Truth Be Told by Kia Abdullah #BookReview #BlogTour



Kamran Hadid feels invincible. He attends Hampton school, an elite all-boys boarding school in London, he comes from a wealthy family, and he has a place at Oxford next year. The world is at his feet. And then a night of revelry leads to a drunken encounter and he must ask himself a horrific question.

With the help of assault counsellor, Zara Kaleel, Kamran reports the incident in the hopes that will be the end of it. But it’s only the beginning…

Powerful, explosive and important, Truth Be Told is a contemporary courtroom drama that vividly captures today’s society. You will not stop thinking about it for a long time to come.

I am thrilled to be hosting the blog tour for Truth Be Told today. Huge thanks to Kia Abdullah and HQ for inviting me and for my advance digital copy received through Netglley.

Kia Abdullah's second book, Truth Be Told once again features Zara Kaleel, a former barrister who now works as a counsellor at a crisis centre, supporting victims of sexual assault. It can be read as a standalone but there are several mentions of the case she worked on in the previous novel, Take It Back, including some spoilers so if you are considering reading both books then I would strongly advise you to do so in order.
Although rape is probably most often thought of as being perpetrated by a dangerous stranger, statistics show that most sexual assault victims know their attacker and that proving consent - or lack of  - is a contentious and difficult issue. It's no wonder that many victims don't report their attack and male victims are frequently even more reluctant to come forward but when seventeen year-old Kamran Hadid begins to piece together his fragmented, drink-fuelled memories of the previous night, he isn't able to just try to forget what happened and so goes to see Zara to report the incident. Several topics are explored in Truth Be Told but perhaps one of the most important is that of consent and how vital it is that people (perhaps especially young people) understand enthusiastic, continuous consent. The accused attacker isn't a devious sexual predator and while no sexual attack should ever be excused, the scenes that are written to give an insight into his feelings ensures it's impossible not to feel some sympathy for the boy who reacts with confusion and horror when he realises what he stands accused of. 
The first part of the novel follows events leading up to the alleged attack and the immediate aftermath, as Kamran has to decide how he wants to proceed. His elite all-boys school would prefer to keep the investigation within their control rather than it being dealt with in court; although they are arguably thinking more of the adverse publicity rather than Kamran's welfare, he faces a harrowing ordeal if he does go ahead with a legal prosecution and Kia Abdullah conveys his confused state of mind with perceptive empathy. The second half of the book is even more compelling and thought-provoking as it follows what happens in court and as the case hits the headlines, opinions are divided; the antagonistic demonstrations by men's rights groups are intimidating though not surprising but Zara is shocked to discover that even those with more liberal sensibilities still have doubts regarding continuous consent, especially when alcohol is involved.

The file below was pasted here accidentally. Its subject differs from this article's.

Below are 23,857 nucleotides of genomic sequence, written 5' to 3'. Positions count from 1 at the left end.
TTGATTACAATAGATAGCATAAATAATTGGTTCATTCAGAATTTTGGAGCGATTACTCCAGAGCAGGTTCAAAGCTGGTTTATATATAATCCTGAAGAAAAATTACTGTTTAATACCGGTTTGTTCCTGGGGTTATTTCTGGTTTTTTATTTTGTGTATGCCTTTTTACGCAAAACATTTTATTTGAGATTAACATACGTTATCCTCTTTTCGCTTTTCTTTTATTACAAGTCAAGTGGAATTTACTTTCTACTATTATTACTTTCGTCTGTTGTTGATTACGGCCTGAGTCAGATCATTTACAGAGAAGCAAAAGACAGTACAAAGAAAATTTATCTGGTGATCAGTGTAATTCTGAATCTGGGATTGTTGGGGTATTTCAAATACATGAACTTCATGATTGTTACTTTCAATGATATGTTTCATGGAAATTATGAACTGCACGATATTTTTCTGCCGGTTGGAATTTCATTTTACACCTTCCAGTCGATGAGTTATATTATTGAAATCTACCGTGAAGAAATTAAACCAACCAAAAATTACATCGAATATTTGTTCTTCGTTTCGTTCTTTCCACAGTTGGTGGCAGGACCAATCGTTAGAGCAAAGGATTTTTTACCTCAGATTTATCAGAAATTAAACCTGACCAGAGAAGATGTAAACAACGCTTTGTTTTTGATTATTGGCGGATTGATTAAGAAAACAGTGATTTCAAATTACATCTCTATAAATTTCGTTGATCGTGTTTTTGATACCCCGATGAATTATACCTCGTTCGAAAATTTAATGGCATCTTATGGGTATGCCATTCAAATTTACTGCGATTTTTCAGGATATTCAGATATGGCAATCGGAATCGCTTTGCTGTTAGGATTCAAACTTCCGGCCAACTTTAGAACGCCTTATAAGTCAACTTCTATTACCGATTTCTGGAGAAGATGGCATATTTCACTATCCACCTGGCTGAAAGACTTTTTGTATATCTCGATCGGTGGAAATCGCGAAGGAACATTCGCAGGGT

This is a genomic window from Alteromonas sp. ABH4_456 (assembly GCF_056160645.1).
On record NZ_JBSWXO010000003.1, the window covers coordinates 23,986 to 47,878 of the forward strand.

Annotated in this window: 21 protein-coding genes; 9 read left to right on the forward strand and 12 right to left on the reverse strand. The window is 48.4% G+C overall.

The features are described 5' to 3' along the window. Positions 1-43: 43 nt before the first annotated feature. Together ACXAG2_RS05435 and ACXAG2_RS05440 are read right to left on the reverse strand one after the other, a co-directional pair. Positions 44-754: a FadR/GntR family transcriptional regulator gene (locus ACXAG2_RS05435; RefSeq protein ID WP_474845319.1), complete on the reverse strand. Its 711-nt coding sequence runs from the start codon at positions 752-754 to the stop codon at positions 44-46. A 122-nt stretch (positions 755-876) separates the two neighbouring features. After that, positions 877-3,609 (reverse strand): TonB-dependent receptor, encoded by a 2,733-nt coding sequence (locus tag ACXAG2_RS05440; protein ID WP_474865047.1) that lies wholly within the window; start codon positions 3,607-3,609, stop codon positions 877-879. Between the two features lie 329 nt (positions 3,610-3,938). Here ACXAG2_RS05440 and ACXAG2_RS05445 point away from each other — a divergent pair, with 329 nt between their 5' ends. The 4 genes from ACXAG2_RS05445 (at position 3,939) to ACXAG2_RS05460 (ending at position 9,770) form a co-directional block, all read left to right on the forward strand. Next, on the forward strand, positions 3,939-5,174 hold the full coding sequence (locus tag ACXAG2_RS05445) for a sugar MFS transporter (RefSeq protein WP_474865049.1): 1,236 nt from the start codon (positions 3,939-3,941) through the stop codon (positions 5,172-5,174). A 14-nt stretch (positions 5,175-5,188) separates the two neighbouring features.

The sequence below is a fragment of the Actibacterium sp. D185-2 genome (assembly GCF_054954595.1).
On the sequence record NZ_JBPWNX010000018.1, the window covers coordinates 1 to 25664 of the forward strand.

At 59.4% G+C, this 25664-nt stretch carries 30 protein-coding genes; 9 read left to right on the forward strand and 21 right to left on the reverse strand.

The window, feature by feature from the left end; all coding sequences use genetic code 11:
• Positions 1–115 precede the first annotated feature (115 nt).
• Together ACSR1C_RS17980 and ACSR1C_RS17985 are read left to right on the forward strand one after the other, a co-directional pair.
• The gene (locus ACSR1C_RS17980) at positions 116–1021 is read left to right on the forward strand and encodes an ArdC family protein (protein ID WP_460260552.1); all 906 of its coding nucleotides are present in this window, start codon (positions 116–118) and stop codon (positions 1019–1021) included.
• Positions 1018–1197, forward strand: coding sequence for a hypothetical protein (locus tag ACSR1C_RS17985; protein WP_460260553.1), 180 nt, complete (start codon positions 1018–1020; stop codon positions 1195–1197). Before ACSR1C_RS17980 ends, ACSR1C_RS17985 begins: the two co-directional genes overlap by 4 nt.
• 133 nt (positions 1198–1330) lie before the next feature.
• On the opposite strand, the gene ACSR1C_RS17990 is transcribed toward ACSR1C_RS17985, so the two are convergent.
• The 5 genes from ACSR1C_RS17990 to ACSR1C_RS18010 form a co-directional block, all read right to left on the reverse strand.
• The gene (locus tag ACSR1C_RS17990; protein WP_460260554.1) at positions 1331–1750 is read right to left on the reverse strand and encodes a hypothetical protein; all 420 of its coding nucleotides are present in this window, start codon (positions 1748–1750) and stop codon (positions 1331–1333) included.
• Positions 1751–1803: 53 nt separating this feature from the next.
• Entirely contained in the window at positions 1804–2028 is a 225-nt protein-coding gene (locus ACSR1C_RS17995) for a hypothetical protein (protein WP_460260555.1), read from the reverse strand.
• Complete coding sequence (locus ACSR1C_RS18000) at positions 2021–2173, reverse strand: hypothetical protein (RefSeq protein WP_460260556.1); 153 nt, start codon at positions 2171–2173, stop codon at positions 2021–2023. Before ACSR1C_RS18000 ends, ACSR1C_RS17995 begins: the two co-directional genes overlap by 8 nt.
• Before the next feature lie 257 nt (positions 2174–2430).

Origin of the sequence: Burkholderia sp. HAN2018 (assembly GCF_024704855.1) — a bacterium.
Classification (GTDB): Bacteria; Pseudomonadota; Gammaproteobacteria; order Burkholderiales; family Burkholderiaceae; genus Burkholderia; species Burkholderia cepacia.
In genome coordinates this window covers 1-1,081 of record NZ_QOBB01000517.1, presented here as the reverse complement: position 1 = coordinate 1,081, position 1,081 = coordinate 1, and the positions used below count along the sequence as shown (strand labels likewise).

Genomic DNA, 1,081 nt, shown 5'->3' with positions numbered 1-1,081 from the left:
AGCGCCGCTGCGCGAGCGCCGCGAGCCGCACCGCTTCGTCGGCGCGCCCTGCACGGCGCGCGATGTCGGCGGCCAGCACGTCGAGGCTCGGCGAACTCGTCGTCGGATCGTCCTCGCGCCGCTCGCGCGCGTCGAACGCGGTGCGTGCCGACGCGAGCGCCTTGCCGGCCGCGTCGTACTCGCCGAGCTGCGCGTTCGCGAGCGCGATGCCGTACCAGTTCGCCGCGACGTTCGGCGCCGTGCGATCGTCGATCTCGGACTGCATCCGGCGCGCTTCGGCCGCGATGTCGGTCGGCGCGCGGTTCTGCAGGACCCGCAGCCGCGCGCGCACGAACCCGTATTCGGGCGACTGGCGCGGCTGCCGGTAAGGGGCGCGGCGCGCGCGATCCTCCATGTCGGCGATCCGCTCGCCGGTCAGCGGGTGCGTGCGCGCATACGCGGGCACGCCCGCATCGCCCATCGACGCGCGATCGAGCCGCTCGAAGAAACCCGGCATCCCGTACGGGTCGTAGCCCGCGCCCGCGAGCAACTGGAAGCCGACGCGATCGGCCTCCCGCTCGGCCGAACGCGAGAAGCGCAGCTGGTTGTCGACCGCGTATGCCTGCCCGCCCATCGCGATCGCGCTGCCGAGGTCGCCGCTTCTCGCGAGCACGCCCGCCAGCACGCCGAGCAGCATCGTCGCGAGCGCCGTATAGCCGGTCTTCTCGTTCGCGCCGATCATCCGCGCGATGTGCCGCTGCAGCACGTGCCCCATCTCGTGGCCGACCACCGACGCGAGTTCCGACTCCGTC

The repercussions of the night in question extend beyond the two boys of course and though Truth Be Told is a gripping courtroom drama, it is also a fascinating examination of identity and family. Societal prejudice faced by male victims of rape and the complexities of attitudes towards gay men in the Muslim community are addressed here with Kamran's experiences within his family juxtaposed by Zara's own issues as she confronts her Diazepam addiction at Narcotics Anonymous meetings. As an independent, strong-willed Asian woman her own actions have led to conflict in the past with the more devout members of her family and her father's terrible last words to her prior to his death continue to torment her. There are a number of men who behave badly in the book but it's too simplistic just to condemn them and this sensitively nuanced novel understands that society too often traps men across generations and cultures in an idealised, narrow view of masculinity.
The intense courtroom scenes are beautifully written, hard-hitting and emotional and although I believed throughout that Kamran was convinced that he had been raped, I was never sure what the outcome would be. This is not an easy book to read and there are some truly heart-rending scenes but my goodness, Kia Abdullah knows how to write characters and stories that stay with you long after you finish the last page. Truth Be Told is an exceptionally good novel and deserves every plaudit that will surely come its way. Very highly recommended. 

Truth Be Told is published by HQ, purchasing links can be found here but please consider supporting independent bookstores whenever possible.

Don't miss the rest of the blog tour, details are below.

About the Author

Kia Abdullah is an author and travel writer from London. Her novel Take It Back was named one of the best thrillers of the year by The Guardian and Telegraph and was selected for an industry-first audio serialisation by HarperCollins and The Pigeonhole. Her follow-up novel, Truth Be Told, is out in September 2020 (HQ/HarperCollins).

Kia has written for The New York Times, The Guardian, The Telegraph and The Times, and is the founder of Asian Booklist, a non-profit organisation that advocates for diversity in publishing.